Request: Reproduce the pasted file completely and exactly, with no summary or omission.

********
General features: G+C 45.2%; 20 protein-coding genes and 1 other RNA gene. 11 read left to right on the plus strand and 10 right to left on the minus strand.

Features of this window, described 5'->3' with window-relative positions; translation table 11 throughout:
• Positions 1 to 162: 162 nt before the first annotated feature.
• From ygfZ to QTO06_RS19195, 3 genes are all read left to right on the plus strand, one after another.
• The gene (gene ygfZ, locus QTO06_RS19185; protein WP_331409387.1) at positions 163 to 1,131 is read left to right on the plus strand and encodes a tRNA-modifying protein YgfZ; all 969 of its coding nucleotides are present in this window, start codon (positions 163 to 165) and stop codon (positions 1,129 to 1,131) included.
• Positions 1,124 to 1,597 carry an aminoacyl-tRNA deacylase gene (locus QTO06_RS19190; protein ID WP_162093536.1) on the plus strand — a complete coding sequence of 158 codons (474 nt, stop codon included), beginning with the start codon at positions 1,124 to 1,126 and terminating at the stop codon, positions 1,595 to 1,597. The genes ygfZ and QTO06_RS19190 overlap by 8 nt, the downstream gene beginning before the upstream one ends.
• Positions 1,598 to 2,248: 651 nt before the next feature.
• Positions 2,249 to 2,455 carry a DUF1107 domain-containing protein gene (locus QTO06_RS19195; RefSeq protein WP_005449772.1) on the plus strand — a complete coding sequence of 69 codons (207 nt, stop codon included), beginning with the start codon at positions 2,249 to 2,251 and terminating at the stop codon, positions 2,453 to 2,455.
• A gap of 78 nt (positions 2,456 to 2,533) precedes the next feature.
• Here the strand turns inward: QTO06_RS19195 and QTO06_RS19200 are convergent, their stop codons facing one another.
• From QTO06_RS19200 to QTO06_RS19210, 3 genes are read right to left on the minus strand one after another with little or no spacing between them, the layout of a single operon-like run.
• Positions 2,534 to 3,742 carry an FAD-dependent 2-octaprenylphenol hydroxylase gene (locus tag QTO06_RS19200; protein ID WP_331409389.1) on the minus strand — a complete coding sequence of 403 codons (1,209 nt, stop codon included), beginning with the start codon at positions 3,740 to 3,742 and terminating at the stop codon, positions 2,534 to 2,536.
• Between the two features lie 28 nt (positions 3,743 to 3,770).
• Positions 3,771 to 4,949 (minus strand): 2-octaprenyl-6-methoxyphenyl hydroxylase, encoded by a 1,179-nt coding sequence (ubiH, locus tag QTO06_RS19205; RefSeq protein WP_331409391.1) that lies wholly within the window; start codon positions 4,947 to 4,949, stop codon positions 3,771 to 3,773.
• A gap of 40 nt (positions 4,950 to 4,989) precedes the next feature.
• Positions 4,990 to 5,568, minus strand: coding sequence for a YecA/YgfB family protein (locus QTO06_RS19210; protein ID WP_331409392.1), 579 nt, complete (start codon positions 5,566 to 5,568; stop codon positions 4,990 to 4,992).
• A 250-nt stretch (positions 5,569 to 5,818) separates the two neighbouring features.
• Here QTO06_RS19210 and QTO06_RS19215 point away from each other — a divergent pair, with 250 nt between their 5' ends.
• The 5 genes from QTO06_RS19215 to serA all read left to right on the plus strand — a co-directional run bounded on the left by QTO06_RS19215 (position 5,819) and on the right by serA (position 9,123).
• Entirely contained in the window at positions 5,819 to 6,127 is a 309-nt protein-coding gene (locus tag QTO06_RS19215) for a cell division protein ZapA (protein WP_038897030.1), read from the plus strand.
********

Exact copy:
General features: G+C 45.2%; 20 protein-coding genes and 1 other RNA gene. 11 read left to right on the plus strand and 10 right to left on the minus strand.

Features of this window, described 5'->3' with window-relative positions; translation table 11 throughout:
• Positions 1 to 162: 162 nt before the first annotated feature.
• From ygfZ to QTO06_RS19195, 3 genes are all read left to right on the plus strand, one after another.
• The gene (gene ygfZ, locus QTO06_RS19185; protein WP_331409387.1) at positions 163 to 1,131 is read left to right on the plus strand and encodes a tRNA-modifying protein YgfZ; all 969 of its coding nucleotides are present in this window, start codon (positions 163 to 165) and stop codon (positions 1,129 to 1,131) included.
• Positions 1,124 to 1,597 carry an aminoacyl-tRNA deacylase gene (locus QTO06_RS19190; protein ID WP_162093536.1) on the plus strand — a complete coding sequence of 158 codons (474 nt, stop codon included), beginning with the start codon at positions 1,124 to 1,126 and terminating at the stop codon, positions 1,595 to 1,597. The genes ygfZ and QTO06_RS19190 overlap by 8 nt, the downstream gene beginning before the upstream one ends.
• Positions 1,598 to 2,248: 651 nt before the next feature.
• Positions 2,249 to 2,455 carry a DUF1107 domain-containing protein gene (locus QTO06_RS19195; RefSeq protein WP_005449772.1) on the plus strand — a complete coding sequence of 69 codons (207 nt, stop codon included), beginning with the start codon at positions 2,249 to 2,251 and terminating at the stop codon, positions 2,453 to 2,455.
• A gap of 78 nt (positions 2,456 to 2,533) precedes the next feature.
• Here the strand turns inward: QTO06_RS19195 and QTO06_RS19200 are convergent, their stop codons facing one another.
• From QTO06_RS19200 to QTO06_RS19210, 3 genes are read right to left on the minus strand one after another with little or no spacing between them, the layout of a single operon-like run.
• Positions 2,534 to 3,742 carry an FAD-dependent 2-octaprenylphenol hydroxylase gene (locus tag QTO06_RS19200; protein ID WP_331409389.1) on the minus strand — a complete coding sequence of 403 codons (1,209 nt, stop codon included), beginning with the start codon at positions 3,740 to 3,742 and terminating at the stop codon, positions 2,534 to 2,536.
• Between the two features lie 28 nt (positions 3,743 to 3,770).
• Positions 3,771 to 4,949 (minus strand): 2-octaprenyl-6-methoxyphenyl hydroxylase, encoded by a 1,179-nt coding sequence (ubiH, locus tag QTO06_RS19205; RefSeq protein WP_331409391.1) that lies wholly within the window; start codon positions 4,947 to 4,949, stop codon positions 3,771 to 3,773.
• A gap of 40 nt (positions 4,950 to 4,989) precedes the next feature.
• Positions 4,990 to 5,568, minus strand: coding sequence for a YecA/YgfB family protein (locus QTO06_RS19210; protein ID WP_331409392.1), 579 nt, complete (start codon positions 5,566 to 5,568; stop codon positions 4,990 to 4,992).
• A 250-nt stretch (positions 5,569 to 5,818) separates the two neighbouring features.
• Here QTO06_RS19210 and QTO06_RS19215 point away from each other — a divergent pair, with 250 nt between their 5' ends.
• The 5 genes from QTO06_RS19215 to serA all read left to right on the plus strand — a co-directional run bounded on the left by QTO06_RS19215 (position 5,819) and on the right by serA (position 9,123).
• Entirely contained in the window at positions 5,819 to 6,127 is a 309-nt protein-coding gene (locus tag QTO06_RS19215) for a cell division protein ZapA (protein WP_038897030.1), read from the plus strand.